Remember that text between curly braces forms a single token in TCL. This is true even of text that spans multiple lines. So the code above consists of four tokens comprising a single statement. The first token is database connection object "db", the second token is the "eval" method name, the third token is the text of the SQL statement to be evaluated, and the fourth token is the source text of a lambda procedure that is evaluated once for each row in the result set of the query.

So the statement above begins evaluating the SQL statement. As each row of the result set is retrieved from the database, the values of each column are stored in TCL variables with the same name as the column, and the lambda procedure is run. This is repeated for each row until every row has been processed.

The interface automatically takes care of handling all the messy details of generating a prepared statement, binding arguments, running the prepared statement, and cleaning up afterwards. The interface keeps a cache of recently used SQL statements and their instantiations so that if the same SQL statement is run multiple times, it only has to be prepared once. In this way, users get the speed advantage of using prepared statements without the programming mess.

(In case you are wondering: TCL byte-code compiles and caches the lambda procedure the first time through the loop and reuses the same byte code on subsequent iterations.)

An important point is that the interface does not load the entire result set into memory. Each row is loaded separately, processed and discarded. The difference is negligible for most small queries, but if the result set contains many millions of rows, or if each row contains large CLOBs or BLOBs, the distinction can result in a huge memory savings. Processing row by row can make the difference between an application that runs smoothly and quickly with minimal memory and one that thrashes.

The lambda procedure can contain instances of the "break" or "continue" command that work as you would expect. "Break" causes the query to terminate. "Continue" terminates the current invocation of the lambda but the query continues normally with the next row.

The use of a lambda the honors "break" and "continue" commands not only saves in memory, but also makes the query interface seem more like a native part of the language instead of an extension. This may seem like a minor point. But experience suggests that an interface with native syntax is much easier and less error prone to work with.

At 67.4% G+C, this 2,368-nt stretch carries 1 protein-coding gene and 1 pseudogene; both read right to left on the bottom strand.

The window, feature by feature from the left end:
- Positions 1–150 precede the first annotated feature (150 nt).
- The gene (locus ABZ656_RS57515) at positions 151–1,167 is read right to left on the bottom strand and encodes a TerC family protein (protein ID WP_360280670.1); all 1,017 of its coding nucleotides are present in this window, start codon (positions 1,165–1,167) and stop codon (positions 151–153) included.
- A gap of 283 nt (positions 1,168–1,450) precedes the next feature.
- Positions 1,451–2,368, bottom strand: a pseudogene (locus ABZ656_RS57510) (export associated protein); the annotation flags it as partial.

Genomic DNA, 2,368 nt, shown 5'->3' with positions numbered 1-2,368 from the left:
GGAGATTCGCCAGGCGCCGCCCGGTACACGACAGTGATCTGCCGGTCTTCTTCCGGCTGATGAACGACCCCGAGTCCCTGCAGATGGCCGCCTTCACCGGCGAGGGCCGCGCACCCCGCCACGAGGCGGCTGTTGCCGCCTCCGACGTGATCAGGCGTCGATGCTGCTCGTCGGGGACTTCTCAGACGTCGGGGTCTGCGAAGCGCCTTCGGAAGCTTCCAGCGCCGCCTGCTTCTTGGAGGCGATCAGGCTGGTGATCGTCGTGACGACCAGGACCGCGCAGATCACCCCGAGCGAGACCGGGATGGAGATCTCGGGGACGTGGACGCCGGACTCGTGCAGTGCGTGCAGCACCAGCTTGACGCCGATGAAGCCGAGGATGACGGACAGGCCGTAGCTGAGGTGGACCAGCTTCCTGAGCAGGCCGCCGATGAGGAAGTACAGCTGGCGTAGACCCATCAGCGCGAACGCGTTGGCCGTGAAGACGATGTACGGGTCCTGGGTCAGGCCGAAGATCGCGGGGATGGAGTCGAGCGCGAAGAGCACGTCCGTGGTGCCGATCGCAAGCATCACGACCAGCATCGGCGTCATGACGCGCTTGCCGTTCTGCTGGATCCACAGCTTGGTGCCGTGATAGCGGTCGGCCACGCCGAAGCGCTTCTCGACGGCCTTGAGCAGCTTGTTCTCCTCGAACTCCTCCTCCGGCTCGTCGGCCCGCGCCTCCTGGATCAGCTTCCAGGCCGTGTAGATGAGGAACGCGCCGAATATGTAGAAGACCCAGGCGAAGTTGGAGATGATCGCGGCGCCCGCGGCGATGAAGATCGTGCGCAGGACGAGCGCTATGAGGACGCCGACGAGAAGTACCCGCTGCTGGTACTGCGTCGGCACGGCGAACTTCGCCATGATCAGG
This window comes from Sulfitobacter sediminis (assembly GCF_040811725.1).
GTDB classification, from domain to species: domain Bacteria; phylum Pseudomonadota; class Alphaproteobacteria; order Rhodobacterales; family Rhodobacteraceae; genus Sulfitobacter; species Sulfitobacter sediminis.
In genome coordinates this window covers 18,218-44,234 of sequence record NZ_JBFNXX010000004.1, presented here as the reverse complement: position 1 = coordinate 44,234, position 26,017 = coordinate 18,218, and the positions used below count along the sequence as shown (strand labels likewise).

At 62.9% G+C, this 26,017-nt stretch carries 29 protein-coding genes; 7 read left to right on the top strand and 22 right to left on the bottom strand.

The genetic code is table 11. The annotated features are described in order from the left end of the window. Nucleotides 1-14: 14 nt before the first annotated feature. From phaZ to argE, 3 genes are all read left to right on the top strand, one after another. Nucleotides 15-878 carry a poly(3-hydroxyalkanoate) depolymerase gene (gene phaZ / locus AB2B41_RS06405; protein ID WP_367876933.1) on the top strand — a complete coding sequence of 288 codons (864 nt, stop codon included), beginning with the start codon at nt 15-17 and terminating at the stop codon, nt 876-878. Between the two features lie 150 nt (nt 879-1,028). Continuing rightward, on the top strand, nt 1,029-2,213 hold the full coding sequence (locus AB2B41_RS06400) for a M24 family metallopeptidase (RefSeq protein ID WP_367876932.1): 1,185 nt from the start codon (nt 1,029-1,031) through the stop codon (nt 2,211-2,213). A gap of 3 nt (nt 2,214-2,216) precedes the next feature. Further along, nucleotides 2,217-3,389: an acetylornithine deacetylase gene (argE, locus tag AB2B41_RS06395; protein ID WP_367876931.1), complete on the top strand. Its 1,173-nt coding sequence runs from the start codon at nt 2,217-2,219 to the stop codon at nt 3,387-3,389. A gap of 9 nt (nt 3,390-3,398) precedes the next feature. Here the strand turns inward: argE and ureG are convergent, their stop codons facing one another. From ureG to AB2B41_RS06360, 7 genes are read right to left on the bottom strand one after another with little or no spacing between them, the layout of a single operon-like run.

Feature 2: Automatic Binding

SQL statements often need to be customized according to the current state of the program. For example:

   db eval "INSERT INTO table1(a) VALUES($x)"

As this statement is evaluated, the $x variable in the third token is expanded, resulting in a new SQL statement that inserts the value of variable x. This works as long as variable x contains a numeric value, but it is dangerous and potentially inefficient. If a malicious user can somehow control the value of variable x, then x might contain a string like:

   "1); DELETE FROM table1; SELECT random("

After $x is expanded the third token, the resulting SQL is:

   INSERT INTO table1(a) VALUES(1); DELETE FROM table1; SELECT random();

The is perfectly legal SQL but it does not work like you intended. This is the classic "SQL injection" attack. The way most SQL interfaces deal with it is to provide procedures that automatically quote values. For example:

   db eval "INSERT INTO table1(a) VALUES([sql_quote $x])"

In this example, the phrase "[sql_quote $x]" is a subcommand which is evaluated and whose results are substited in place of the command itself. Presumably the sql_quote command makes its argument safe as an SQL token - by surrounding it in single quotes and doubling any interior single quotes. This works, but it is troublesome in many ways:

  1. The programmer has to remember to invoke the quoting procedure for each parameter that might be influenced by user input. Safe quoting is something that is easily and often forgotten.
  2. The quoting procedure might contain a bug.
  3. The quoting procedure takes time and memory. It might take a lot of time and memory if the variable being inserted is a large (multi-megabyte) CLOB.
  4. After the variable is quoted, the SQL parser inside the SQL engine has to turn right around and parse the results, restoring the value to its original form. This seems wasteful.